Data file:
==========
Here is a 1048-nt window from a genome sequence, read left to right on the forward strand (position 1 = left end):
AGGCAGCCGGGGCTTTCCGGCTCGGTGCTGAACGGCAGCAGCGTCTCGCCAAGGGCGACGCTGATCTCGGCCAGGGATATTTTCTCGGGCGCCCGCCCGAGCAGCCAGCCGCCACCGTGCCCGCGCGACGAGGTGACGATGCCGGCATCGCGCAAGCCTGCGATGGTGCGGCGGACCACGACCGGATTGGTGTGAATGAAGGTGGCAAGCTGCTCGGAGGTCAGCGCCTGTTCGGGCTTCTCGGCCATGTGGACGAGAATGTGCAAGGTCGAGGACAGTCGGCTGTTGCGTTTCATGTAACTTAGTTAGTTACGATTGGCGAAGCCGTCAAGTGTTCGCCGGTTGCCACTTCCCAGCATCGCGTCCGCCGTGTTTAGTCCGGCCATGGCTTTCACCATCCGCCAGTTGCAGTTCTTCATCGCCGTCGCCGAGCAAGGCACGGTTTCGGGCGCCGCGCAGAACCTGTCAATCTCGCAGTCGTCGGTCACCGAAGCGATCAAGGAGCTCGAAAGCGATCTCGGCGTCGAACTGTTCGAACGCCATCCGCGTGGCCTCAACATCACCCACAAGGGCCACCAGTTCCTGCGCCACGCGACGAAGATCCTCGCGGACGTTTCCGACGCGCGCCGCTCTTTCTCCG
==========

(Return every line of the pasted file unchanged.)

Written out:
Here is a 1048-nt window from a genome sequence, read left to right on the forward strand (position 1 = left end):
AGGCAGCCGGGGCTTTCCGGCTCGGTGCTGAACGGCAGCAGCGTCTCGCCAAGGGCGACGCTGATCTCGGCCAGGGATATTTTCTCGGGCGCCCGCCCGAGCAGCCAGCCGCCACCGTGCCCGCGCGACGAGGTGACGATGCCGGCATCGCGCAAGCCTGCGATGGTGCGGCGGACCACGACCGGATTGGTGTGAATGAAGGTGGCAAGCTGCTCGGAGGTCAGCGCCTGTTCGGGCTTCTCGGCCATGTGGACGAGAATGTGCAAGGTCGAGGACAGTCGGCTGTTGCGTTTCATGTAACTTAGTTAGTTACGATTGGCGAAGCCGTCAAGTGTTCGCCGGTTGCCACTTCCCAGCATCGCGTCCGCCGTGTTTAGTCCGGCCATGGCTTTCACCATCCGCCAGTTGCAGTTCTTCATCGCCGTCGCCGAGCAAGGCACGGTTTCGGGCGCCGCGCAGAACCTGTCAATCTCGCAGTCGTCGGTCACCGAAGCGATCAAGGAGCTCGAAAGCGATCTCGGCGTCGAACTGTTCGAACGCCATCCGCGTGGCCTCAACATCACCCACAAGGGCCACCAGTTCCTGCGCCACGCGACGAAGATCCTCGCGGACGTTTCCGACGCGCGCCGCTCTTTCTCCG